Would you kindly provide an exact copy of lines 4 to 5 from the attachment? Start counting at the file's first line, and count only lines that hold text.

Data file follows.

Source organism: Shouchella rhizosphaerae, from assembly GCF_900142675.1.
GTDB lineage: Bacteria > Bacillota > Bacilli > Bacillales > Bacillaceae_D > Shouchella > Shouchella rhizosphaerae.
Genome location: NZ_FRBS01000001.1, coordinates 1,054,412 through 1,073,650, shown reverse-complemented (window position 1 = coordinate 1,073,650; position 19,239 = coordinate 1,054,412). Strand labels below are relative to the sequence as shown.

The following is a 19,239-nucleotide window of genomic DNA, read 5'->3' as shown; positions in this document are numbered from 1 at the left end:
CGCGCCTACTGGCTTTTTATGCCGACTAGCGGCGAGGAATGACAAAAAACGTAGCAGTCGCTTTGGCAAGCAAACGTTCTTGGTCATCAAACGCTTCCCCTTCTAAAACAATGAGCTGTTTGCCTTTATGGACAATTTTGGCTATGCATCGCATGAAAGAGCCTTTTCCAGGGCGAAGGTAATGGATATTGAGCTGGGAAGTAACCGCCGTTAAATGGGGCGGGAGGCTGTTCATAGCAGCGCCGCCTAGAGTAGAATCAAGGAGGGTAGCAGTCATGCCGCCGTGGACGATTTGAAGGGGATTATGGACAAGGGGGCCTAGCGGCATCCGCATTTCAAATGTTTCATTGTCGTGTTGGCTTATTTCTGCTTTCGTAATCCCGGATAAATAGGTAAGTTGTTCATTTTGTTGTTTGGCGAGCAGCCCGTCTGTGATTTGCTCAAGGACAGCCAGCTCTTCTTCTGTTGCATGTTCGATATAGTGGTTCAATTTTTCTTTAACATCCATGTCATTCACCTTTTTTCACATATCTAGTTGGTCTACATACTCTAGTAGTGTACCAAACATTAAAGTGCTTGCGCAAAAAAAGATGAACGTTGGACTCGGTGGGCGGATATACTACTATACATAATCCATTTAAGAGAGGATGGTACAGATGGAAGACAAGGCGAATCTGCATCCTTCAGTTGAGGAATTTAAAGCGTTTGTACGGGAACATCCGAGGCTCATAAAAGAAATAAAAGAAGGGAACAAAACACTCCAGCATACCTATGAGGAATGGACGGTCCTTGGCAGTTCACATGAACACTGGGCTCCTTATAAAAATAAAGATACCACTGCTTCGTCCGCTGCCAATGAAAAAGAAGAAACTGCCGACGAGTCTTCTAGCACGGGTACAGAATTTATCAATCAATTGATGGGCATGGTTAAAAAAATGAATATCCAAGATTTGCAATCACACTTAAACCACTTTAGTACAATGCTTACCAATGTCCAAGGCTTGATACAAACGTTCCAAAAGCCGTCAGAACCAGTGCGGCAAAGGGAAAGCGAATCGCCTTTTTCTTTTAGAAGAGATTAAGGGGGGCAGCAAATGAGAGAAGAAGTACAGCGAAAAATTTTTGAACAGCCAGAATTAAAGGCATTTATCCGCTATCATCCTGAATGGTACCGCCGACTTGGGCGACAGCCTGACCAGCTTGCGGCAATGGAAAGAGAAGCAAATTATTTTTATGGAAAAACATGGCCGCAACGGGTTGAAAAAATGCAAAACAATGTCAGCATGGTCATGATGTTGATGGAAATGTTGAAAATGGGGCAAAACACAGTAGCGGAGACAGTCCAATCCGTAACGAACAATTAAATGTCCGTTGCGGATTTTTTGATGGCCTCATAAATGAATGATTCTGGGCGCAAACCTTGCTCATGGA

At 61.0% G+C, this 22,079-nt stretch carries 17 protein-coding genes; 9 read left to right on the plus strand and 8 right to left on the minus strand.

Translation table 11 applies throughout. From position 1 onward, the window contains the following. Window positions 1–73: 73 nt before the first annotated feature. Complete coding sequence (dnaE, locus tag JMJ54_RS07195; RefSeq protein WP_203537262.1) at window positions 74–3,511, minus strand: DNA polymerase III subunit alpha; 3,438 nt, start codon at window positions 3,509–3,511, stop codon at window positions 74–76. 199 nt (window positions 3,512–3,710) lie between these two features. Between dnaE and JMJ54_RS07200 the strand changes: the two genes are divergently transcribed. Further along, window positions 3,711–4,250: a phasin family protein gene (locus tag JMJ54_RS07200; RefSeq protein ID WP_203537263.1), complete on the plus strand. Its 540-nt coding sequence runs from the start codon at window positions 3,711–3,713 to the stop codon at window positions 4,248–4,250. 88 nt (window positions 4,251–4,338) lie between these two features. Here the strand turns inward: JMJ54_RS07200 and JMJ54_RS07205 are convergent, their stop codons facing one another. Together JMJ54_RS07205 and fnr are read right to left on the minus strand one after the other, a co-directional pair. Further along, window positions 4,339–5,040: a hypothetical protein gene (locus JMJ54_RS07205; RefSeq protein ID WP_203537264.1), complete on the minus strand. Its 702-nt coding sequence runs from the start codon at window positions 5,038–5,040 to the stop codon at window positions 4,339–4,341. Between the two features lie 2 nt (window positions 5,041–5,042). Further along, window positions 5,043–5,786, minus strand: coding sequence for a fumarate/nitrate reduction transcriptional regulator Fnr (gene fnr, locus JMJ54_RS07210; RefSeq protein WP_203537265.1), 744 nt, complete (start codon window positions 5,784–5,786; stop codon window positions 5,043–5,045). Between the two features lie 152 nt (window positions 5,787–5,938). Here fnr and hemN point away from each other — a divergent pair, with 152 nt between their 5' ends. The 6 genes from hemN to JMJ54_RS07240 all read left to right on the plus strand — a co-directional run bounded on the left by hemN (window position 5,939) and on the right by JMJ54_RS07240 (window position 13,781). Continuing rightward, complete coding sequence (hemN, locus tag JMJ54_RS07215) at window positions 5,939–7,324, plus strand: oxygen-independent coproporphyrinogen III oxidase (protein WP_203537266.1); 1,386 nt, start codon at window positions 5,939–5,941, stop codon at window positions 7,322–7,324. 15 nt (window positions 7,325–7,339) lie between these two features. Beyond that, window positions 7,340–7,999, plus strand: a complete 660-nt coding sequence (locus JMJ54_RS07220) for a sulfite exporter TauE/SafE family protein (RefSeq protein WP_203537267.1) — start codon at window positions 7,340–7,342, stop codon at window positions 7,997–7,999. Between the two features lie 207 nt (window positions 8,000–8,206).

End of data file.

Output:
The following is a 19,239-nucleotide window of genomic DNA, read 5'->3' as shown; positions in this document are numbered from 1 at the left end:
CGCGCCTACTGGCTTTTTATGCCGACTAGCGGCGAGGAATGACAAAAAACGTAGCAGTCGCTTTGGCAAGCAAACGTTCTTGGTCATCAAACGCTTCCCCTTCTAAAACAATGAGCTGTTTGCCTTTATGGACAATTTTGGCTATGCATCGCATGAAAGAGCCTTTTCCAGGGCGAAGGTAATGGATATTGAGCTGGGAAGTAACCGCCGTTAAATGGGGCGGGAGGCTGTTCATAGCAGCGCCGCCTAGAGTAGAATCAAGGAGGGTAGCAGTCATGCCGCCGTGGACGATTTGAAGGGGATTATGGACAAGGGGGCCTAGCGGCATCCGCATTTCAAATGTTTCATTGTCGTGTTGGCTTATTTCTGCTTTCGTAATCCCGGATAAATAGGTAAGTTGTTCATTTTGTTGTTTGGCGAGCAGCCCGTCTGTGATTTGCTCAAGGACAGCCAGCTCTTCTTCTGTTGCATGTTCGATATAGTGGTTCAATTTTTCTTTAACATCCATGTCATTCACCTTTTTTCACATATCTAGTTGGTCTACATACTCTAGTAGTGTACCAAACATTAAAGTGCTTGCGCAAAAAAAGATGAACGTTGGACTCGGTGGGCGGATATACTACTATACATAATCCATTTAAGAGAGGATGGTACAGATGGAAGACAAGGCGAATCTGCATCCTTCAGTTGAGGAATTTAAAGCGTTTGTACGGGAACATCCGAGGCTCATAAAAGAAATAAAAGAAGGGAACAAAACACTCCAGCATACCTATGAGGAATGGACGGTCCTTGGCAGTTCACATGAACACTGGGCTCCTTATAAAAATAAAGATACCACTGCTTCGTCCGCTGCCAATGAAAAAGAAGAAACTGCCGACGAGTCTTCTAGCACGGGTACAGAATTTATCAATCAATTGATGGGCATGGTTAAAAAAATGAATATCCAAGATTTGCAATCACACTTAAACCACTTTAGTACAATGCTTACCAATGTCCAAGGCTTGATACAAACGTTCCAAAAGCCGTCAGAACCAGTGCGGCAAAGGGAAAGCGAATCGCCTTTTTCTTTTAGAAGAGATTAAGGGGGGCAGCAAATGAGAGAAGAAGTACAGCGAAAAATTTTTGAACAGCCAGAATTAAAGGCATTTATCCGCTATCATCCTGAATGGTACCGCCGACTTGGGCGACAGCCTGACCAGCTTGCGGCAATGGAAAGAGAAGCAAATTATTTTTATGGAAAAACATGGCCGCAACGGGTTGAAAAAATGCAAAACAATGTCAGCATGGTCATGATGTTGATGGAAATGTTGAAAATGGGGCAAAACACAGTAGCGGAGACAGTCCAATCCGTAACGAACAATTAAATGTCCGTTGCGGATTTTTTGATGGCCTCATAAATGAATGATTCTGGGCGCAAACCTTGCTCATGGA